The other problem is a lack of understanding in Government about the impact the lack of social and affordable housing can have on a community.
David Cameron the Prime Minister has stated that “soldiers (sic) will go to the top of the queue for a council house or mortgage when they leave the armed forces” and that he will “strain every sinew” to make it happen.
Grant Shapps the Housing Minister “will be issuing new guidance to local authorities to put retiring servicemen automatically into the highest priority category for a council house after the homeless”
DCLG say that there is “now a need to make sure members of the armed forces receive ‘proper treatment everywhere including a right to go on a waiting list’…”
All warm words, strong statements – but, and it is a big but – being on a waiting list, or at the head of a queue which isn’t going anywhere is meaningless, it is not a right to queue ex-service personnel need but keys to their own front door.
It is not a right to be on a waiting list that ex-service personnel need it is a home, none more so than the families of those who have been killed in the line of duty.
It is not a hand out that ex-servicemen need but a hand-up to help them make the transition from service to civilian life.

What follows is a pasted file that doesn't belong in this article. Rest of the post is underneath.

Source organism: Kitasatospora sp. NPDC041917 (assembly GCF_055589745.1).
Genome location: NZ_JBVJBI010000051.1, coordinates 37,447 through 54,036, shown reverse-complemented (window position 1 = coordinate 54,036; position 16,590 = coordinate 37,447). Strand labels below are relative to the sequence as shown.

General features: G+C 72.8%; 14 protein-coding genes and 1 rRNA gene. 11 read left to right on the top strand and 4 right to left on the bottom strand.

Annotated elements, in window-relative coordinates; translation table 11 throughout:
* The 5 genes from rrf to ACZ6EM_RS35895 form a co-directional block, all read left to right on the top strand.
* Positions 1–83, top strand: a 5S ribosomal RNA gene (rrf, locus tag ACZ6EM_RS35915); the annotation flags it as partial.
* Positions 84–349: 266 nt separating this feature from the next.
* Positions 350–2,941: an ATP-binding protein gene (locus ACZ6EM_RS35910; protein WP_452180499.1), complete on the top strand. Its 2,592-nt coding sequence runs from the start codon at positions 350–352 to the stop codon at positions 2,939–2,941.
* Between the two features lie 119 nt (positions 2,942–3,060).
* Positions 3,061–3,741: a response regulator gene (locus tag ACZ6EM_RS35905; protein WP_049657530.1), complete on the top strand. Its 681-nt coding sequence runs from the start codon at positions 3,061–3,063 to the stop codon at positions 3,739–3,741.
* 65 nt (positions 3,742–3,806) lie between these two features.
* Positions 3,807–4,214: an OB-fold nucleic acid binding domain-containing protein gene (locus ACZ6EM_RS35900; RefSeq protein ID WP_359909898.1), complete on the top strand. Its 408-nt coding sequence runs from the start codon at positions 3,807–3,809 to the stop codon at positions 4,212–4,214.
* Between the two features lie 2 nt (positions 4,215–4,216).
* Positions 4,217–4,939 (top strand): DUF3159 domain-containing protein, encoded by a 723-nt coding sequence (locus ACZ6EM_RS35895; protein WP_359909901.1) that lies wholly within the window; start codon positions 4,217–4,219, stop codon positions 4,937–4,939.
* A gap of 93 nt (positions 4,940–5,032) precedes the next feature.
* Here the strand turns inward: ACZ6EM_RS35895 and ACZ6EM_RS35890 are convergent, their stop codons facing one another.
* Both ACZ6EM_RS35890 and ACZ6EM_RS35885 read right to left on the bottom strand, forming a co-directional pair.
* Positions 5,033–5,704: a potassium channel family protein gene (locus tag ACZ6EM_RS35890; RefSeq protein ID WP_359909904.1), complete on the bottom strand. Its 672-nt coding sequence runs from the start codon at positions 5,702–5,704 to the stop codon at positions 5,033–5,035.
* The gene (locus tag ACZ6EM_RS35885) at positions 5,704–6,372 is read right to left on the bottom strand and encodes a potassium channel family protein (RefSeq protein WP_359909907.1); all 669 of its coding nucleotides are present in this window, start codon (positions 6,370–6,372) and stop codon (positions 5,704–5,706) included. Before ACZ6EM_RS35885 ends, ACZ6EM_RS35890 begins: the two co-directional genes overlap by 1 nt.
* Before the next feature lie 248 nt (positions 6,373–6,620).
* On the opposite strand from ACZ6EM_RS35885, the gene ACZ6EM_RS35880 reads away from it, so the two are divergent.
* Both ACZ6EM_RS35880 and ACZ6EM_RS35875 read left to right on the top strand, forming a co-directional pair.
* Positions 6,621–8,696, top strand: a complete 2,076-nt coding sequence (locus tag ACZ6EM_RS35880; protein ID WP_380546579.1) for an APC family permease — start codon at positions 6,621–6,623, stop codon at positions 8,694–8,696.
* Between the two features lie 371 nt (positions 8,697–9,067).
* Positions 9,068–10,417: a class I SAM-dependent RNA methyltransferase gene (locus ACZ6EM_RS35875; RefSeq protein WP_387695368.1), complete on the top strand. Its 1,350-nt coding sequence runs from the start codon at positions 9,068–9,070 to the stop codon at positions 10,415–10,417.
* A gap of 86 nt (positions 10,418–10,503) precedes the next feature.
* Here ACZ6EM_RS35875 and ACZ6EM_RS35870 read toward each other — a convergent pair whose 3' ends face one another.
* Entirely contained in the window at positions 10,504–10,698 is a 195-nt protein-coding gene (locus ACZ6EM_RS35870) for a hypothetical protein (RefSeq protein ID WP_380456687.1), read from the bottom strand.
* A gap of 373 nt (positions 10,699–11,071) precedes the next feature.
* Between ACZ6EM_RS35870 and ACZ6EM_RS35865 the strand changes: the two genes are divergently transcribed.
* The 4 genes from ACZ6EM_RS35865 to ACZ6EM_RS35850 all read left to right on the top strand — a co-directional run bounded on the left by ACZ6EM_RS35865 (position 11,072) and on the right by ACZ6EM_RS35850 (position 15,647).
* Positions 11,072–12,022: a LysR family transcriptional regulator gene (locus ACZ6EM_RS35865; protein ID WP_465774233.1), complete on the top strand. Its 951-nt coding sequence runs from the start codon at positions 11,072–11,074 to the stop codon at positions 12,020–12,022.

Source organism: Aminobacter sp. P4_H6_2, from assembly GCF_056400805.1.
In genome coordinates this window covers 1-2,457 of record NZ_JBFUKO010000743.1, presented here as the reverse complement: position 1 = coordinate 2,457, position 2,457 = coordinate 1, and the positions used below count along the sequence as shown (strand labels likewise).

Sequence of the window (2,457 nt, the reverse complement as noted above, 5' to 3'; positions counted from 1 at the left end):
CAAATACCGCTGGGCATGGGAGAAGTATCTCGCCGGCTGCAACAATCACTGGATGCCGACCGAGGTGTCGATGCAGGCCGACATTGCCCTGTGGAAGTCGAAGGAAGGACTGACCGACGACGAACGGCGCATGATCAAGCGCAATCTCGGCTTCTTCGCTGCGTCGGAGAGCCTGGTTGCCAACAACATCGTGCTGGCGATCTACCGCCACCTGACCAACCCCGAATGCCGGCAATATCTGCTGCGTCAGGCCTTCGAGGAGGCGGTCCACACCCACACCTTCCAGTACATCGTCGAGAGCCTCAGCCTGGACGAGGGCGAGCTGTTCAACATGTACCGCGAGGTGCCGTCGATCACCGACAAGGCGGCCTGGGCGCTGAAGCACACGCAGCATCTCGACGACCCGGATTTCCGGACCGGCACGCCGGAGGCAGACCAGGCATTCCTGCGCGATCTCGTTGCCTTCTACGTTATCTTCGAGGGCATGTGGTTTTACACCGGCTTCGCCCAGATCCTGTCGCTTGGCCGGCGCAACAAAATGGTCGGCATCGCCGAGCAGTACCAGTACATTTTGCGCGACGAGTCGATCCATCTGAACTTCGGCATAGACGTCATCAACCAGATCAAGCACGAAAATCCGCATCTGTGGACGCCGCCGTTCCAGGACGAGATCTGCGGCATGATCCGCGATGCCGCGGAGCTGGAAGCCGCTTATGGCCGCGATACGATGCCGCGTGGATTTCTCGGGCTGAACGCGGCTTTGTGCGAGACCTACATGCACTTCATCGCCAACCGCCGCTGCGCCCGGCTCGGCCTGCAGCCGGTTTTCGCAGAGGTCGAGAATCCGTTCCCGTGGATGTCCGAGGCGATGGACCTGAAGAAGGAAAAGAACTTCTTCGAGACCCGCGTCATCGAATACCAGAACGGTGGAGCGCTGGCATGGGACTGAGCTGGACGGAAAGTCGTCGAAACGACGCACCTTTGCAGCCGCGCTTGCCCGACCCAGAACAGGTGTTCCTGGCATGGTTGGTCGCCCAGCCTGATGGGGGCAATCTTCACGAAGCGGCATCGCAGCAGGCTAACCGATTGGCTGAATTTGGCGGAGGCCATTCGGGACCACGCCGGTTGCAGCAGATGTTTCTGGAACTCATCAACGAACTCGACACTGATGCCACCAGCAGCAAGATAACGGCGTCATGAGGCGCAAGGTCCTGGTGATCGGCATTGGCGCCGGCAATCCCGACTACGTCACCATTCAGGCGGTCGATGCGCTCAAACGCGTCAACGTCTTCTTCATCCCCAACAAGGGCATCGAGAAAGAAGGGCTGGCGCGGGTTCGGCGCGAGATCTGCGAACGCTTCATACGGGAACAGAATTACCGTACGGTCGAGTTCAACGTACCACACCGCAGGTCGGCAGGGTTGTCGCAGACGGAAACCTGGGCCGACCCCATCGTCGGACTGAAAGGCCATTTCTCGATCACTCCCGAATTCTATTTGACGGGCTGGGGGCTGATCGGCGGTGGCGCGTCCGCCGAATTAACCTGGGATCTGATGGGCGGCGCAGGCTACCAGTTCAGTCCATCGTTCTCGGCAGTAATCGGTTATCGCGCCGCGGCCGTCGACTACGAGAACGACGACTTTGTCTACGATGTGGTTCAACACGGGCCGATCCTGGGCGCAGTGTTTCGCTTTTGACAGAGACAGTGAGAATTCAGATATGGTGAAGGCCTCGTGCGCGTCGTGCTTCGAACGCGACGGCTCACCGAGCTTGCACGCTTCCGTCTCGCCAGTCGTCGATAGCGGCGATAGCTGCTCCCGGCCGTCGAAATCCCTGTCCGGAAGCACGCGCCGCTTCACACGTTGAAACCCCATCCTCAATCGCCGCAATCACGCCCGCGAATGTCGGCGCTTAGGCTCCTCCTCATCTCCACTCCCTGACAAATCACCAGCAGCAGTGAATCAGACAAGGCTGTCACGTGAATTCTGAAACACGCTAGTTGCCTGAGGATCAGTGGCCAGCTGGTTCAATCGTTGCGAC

Local authorities have the power to amend their council homes allocation policies to prioritize groups outside of the statutory legislative requirements either to allocate directly to council homes or to nominate to homes operated by registered social landlords (Housing Associations to you and me).
Northampton has a long association and history of supporting the armed services of which it is rightly and justly proud.
Northampton Borough Council should now take the lead by taking positive action in changing the council’s allocation policy to prioritize ex-service personnel applicants in their last 6 months of service for housing.
Yes, it is positive discrimination, yes in some areas it may be seen to be unfair to those who are currently on a waiting list 8,000 or more, nevertheless I firmly believe it is right and the vast majority of people in Northampton would support such the change.
I particularly hope that such a change would receive all party support at the Guildhall, from our local MP’s and of course the many ex-services organisations within the town.
If we are serious about supporting our services then the “Special train for Atkins“ should be on a track to Northampton and the welcome signs should be clear for them to see.